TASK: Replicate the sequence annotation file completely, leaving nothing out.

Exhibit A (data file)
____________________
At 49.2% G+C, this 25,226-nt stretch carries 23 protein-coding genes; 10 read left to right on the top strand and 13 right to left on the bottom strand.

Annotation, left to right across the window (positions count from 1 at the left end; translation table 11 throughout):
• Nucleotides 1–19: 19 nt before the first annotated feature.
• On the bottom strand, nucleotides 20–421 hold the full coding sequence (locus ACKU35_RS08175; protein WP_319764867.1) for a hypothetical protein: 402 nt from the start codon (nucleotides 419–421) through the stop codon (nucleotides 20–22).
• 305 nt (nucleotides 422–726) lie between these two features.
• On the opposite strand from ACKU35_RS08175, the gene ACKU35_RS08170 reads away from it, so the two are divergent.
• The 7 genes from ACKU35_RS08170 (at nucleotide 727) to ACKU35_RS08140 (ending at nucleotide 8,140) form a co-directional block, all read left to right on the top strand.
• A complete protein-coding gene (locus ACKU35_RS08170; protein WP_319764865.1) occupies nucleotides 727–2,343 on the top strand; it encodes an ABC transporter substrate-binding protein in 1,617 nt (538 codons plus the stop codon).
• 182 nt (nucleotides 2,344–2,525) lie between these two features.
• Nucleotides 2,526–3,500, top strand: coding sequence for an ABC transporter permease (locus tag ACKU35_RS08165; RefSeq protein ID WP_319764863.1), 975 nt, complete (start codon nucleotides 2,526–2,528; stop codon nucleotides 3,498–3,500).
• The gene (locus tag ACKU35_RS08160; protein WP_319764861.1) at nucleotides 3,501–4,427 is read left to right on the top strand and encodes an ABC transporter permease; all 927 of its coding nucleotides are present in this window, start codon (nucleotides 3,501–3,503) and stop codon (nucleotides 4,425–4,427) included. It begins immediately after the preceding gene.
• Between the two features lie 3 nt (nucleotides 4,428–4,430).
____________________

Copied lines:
At 49.2% G+C, this 25,226-nt stretch carries 23 protein-coding genes; 10 read left to right on the top strand and 13 right to left on the bottom strand.

Annotation, left to right across the window (positions count from 1 at the left end; translation table 11 throughout):
• Nucleotides 1–19: 19 nt before the first annotated feature.
• On the bottom strand, nucleotides 20–421 hold the full coding sequence (locus ACKU35_RS08175; protein WP_319764867.1) for a hypothetical protein: 402 nt from the start codon (nucleotides 419–421) through the stop codon (nucleotides 20–22).
• 305 nt (nucleotides 422–726) lie between these two features.
• On the opposite strand from ACKU35_RS08175, the gene ACKU35_RS08170 reads away from it, so the two are divergent.
• The 7 genes from ACKU35_RS08170 (at nucleotide 727) to ACKU35_RS08140 (ending at nucleotide 8,140) form a co-directional block, all read left to right on the top strand.
• A complete protein-coding gene (locus ACKU35_RS08170; protein WP_319764865.1) occupies nucleotides 727–2,343 on the top strand; it encodes an ABC transporter substrate-binding protein in 1,617 nt (538 codons plus the stop codon).
• 182 nt (nucleotides 2,344–2,525) lie between these two features.
• Nucleotides 2,526–3,500, top strand: coding sequence for an ABC transporter permease (locus tag ACKU35_RS08165; RefSeq protein ID WP_319764863.1), 975 nt, complete (start codon nucleotides 2,526–2,528; stop codon nucleotides 3,498–3,500).
• The gene (locus tag ACKU35_RS08160; protein WP_319764861.1) at nucleotides 3,501–4,427 is read left to right on the top strand and encodes an ABC transporter permease; all 927 of its coding nucleotides are present in this window, start codon (nucleotides 3,501–3,503) and stop codon (nucleotides 4,425–4,427) included. It begins immediately after the preceding gene.
• Between the two features lie 3 nt (nucleotides 4,428–4,430).